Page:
The U.S. Food and Drug Administration has approved a device that can be used to help treat an eye condition that can eventually lead to blindness called retinitis pigmentosa (RP).
According to WebMD, RP is a progressive retinal degeneration, where cells of the retina deteriorate over time.
About 1 in 4,000 people in the United States are affected by the condition. But now, an artificial retina known as the Argus II Retinal Prosthesis System, will be the first implantable device to treat RP. It allows sight-impaired individuals to detect light and dark and is approved for people older than 25 with advanced RP who can see some light. The Argus, though, does not restore sight completely.
CNN Health reports that the device, created by Second Sight Medical Products, “consists of a panel of electrodes that are surgically implanted in the eye, and a pair of glasses with an attached camera. The camera sends images to the electrodes, essentially bypassing the damaged retina and tapping into the optic nerve that signals the brain to ‘see’ images.”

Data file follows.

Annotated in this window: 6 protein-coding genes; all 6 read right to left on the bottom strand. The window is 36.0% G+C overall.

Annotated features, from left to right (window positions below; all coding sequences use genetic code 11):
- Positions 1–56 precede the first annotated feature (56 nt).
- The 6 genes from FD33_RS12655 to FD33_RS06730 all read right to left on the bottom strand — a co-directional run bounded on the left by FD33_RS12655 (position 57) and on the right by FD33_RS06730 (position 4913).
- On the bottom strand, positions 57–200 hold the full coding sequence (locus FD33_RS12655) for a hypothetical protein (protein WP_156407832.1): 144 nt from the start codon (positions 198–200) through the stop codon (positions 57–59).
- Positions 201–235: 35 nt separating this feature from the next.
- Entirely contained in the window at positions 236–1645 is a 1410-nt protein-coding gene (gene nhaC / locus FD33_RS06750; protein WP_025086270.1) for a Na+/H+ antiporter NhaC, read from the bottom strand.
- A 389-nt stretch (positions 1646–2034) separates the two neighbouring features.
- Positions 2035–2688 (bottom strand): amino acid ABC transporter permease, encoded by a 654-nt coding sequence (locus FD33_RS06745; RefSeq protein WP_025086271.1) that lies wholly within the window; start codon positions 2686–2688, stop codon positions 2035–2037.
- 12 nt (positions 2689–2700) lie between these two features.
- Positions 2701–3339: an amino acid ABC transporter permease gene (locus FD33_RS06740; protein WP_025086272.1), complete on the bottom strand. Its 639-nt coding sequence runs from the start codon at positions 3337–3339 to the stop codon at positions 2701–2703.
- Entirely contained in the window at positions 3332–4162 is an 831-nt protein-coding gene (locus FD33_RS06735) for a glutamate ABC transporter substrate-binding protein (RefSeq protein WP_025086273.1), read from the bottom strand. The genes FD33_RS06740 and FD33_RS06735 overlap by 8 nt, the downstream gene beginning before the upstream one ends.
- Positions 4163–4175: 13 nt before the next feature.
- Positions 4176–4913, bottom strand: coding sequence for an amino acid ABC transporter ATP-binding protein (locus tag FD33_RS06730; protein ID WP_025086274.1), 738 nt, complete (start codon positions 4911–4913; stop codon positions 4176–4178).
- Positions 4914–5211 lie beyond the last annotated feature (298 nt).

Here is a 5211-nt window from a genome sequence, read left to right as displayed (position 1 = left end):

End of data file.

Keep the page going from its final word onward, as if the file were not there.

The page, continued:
Elias Konstantopolous, who used the device in clinical trials, told the New York Times, "Without the system, I wouldn't be able to see anything at all, and if you were in front of me and you moved left and right, I'm not going to realize any of this -- When you have nothing, this is something. It's a lot."
There’s no word yet on whether the device will be able to treat other conditions such as macular degeneration.
This story was originally published on TIME.com.